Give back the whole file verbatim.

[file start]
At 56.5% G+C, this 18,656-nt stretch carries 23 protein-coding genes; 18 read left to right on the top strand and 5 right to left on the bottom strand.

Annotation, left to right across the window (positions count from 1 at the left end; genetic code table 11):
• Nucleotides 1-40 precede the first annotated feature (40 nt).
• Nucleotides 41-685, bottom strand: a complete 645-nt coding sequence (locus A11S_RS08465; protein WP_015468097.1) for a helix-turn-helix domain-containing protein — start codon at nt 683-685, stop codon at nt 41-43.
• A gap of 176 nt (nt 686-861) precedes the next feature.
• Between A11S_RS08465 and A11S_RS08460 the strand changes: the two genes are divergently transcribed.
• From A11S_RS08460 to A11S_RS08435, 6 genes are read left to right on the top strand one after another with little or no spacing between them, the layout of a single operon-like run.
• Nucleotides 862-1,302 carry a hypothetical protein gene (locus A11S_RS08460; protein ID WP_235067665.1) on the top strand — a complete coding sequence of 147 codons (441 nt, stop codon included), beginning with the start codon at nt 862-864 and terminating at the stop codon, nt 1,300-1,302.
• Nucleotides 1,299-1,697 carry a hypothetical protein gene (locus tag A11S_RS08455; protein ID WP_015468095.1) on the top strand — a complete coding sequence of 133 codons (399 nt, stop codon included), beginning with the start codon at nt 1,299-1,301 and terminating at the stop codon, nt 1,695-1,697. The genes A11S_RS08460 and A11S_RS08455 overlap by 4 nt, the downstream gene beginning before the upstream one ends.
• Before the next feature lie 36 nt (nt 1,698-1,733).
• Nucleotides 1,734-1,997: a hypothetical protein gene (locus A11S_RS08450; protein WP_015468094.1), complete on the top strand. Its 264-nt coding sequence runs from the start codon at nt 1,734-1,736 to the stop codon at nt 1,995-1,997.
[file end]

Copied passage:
At 56.5% G+C, this 18,656-nt stretch carries 23 protein-coding genes; 18 read left to right on the top strand and 5 right to left on the bottom strand.

Annotation, left to right across the window (positions count from 1 at the left end; genetic code table 11):
• Nucleotides 1-40 precede the first annotated feature (40 nt).
• Nucleotides 41-685, bottom strand: a complete 645-nt coding sequence (locus A11S_RS08465; protein WP_015468097.1) for a helix-turn-helix domain-containing protein — start codon at nt 683-685, stop codon at nt 41-43.
• A gap of 176 nt (nt 686-861) precedes the next feature.
• Between A11S_RS08465 and A11S_RS08460 the strand changes: the two genes are divergently transcribed.
• From A11S_RS08460 to A11S_RS08435, 6 genes are read left to right on the top strand one after another with little or no spacing between them, the layout of a single operon-like run.
• Nucleotides 862-1,302 carry a hypothetical protein gene (locus A11S_RS08460; protein ID WP_235067665.1) on the top strand — a complete coding sequence of 147 codons (441 nt, stop codon included), beginning with the start codon at nt 862-864 and terminating at the stop codon, nt 1,300-1,302.
• Nucleotides 1,299-1,697 carry a hypothetical protein gene (locus tag A11S_RS08455; protein ID WP_015468095.1) on the top strand — a complete coding sequence of 133 codons (399 nt, stop codon included), beginning with the start codon at nt 1,299-1,301 and terminating at the stop codon, nt 1,695-1,697. The genes A11S_RS08460 and A11S_RS08455 overlap by 4 nt, the downstream gene beginning before the upstream one ends.
• Before the next feature lie 36 nt (nt 1,698-1,733).
• Nucleotides 1,734-1,997: a hypothetical protein gene (locus A11S_RS08450; protein WP_015468094.1), complete on the top strand. Its 264-nt coding sequence runs from the start codon at nt 1,734-1,736 to the stop codon at nt 1,995-1,997.